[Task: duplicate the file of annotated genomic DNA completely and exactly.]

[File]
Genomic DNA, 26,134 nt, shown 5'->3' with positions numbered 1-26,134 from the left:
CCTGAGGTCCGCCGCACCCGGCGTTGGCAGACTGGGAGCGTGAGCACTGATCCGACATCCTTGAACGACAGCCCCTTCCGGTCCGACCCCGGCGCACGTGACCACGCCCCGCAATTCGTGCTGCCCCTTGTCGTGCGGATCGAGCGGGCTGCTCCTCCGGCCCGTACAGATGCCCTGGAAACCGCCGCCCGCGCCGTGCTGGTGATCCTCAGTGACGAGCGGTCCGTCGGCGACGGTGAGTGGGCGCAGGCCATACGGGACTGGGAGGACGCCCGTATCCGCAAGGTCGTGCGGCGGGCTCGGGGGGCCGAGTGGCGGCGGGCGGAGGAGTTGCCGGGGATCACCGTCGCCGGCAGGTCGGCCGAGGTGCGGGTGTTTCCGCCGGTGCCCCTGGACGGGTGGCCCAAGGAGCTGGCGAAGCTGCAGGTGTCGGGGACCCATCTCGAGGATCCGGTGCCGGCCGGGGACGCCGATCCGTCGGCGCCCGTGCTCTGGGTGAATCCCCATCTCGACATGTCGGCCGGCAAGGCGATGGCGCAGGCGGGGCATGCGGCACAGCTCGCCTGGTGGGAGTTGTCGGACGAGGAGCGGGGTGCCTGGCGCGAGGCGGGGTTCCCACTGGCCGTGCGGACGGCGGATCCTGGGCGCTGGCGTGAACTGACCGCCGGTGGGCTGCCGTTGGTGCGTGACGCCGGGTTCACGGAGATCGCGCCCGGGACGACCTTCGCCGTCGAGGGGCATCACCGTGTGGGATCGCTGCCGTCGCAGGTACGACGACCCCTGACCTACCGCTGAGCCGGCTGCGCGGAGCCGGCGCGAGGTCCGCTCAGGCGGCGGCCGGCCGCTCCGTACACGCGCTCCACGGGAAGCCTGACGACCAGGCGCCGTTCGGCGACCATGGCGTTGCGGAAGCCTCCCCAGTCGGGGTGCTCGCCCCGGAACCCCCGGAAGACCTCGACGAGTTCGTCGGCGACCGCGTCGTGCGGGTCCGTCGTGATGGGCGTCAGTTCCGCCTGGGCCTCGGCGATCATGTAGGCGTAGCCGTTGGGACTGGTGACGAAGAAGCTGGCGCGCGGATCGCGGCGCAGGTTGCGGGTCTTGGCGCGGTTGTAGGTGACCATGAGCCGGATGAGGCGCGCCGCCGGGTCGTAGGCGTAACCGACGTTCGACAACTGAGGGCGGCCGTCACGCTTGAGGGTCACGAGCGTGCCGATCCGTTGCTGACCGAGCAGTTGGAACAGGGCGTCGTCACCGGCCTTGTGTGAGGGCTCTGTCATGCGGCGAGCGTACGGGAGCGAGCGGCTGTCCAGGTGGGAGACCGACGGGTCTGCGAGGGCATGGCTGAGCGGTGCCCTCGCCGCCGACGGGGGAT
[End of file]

Genomic DNA, 26,134 nt, shown 5'->3' with positions numbered 1-26,134 from the left:
CCTGAGGTCCGCCGCACCCGGCGTTGGCAGACTGGGAGCGTGAGCACTGATCCGACATCCTTGAACGACAGCCCCTTCCGGTCCGACCCCGGCGCACGTGACCACGCCCCGCAATTCGTGCTGCCCCTTGTCGTGCGGATCGAGCGGGCTGCTCCTCCGGCCCGTACAGATGCCCTGGAAACCGCCGCCCGCGCCGTGCTGGTGATCCTCAGTGACGAGCGGTCCGTCGGCGACGGTGAGTGGGCGCAGGCCATACGGGACTGGGAGGACGCCCGTATCCGCAAGGTCGTGCGGCGGGCTCGGGGGGCCGAGTGGCGGCGGGCGGAGGAGTTGCCGGGGATCACCGTCGCCGGCAGGTCGGCCGAGGTGCGGGTGTTTCCGCCGGTGCCCCTGGACGGGTGGCCCAAGGAGCTGGCGAAGCTGCAGGTGTCGGGGACCCATCTCGAGGATCCGGTGCCGGCCGGGGACGCCGATCCGTCGGCGCCCGTGCTCTGGGTGAATCCCCATCTCGACATGTCGGCCGGCAAGGCGATGGCGCAGGCGGGGCATGCGGCACAGCTCGCCTGGTGGGAGTTGTCGGACGAGGAGCGGGGTGCCTGGCGCGAGGCGGGGTTCCCACTGGCCGTGCGGACGGCGGATCCTGGGCGCTGGCGTGAACTGACCGCCGGTGGGCTGCCGTTGGTGCGTGACGCCGGGTTCACGGAGATCGCGCCCGGGACGACCTTCGCCGTCGAGGGGCATCACCGTGTGGGATCGCTGCCGTCGCAGGTACGACGACCCCTGACCTACCGCTGAGCCGGCTGCGCGGAGCCGGCGCGAGGTCCGCTCAGGCGGCGGCCGGCCGCTCCGTACACGCGCTCCACGGGAAGCCTGACGACCAGGCGCCGTTCGGCGACCATGGCGTTGCGGAAGCCTCCCCAGTCGGGGTGCTCGCCCCGGAACCCCCGGAAGACCTCGACGAGTTCGTCGGCGACCGCGTCGTGCGGGTCCGTCGTGATGGGCGTCAGTTCCGCCTGGGCCTCGGCGATCATGTAGGCGTAGCCGTTGGGACTGGTGACGAAGAAGCTGGCGCGCGGATCGCGGCGCAGGTTGCGGGTCTTGGCGCGGTTGTAGGTGACCATGAGCCGGATGAGGCGCGCCGCCGGGTCGTAGGCGTAACCGACGTTCGACAACTGAGGGCGGCCGTCACGCTTGAGGGTCACGAGCGTGCCGATCCGTTGCTGACCGAGCAGTTGGAACAGGGCGTCGTCACCGGCCTTGTGTGAGGGCTCTGTCATGCGGCGAGCGTACGGGAGCGAGCGGCTGTCCAGGTGGGAGACCGACGGGTCTGCGAGGGCATGGCTGAGCGGTGCCCTCGCCGCCGACGGGGGAT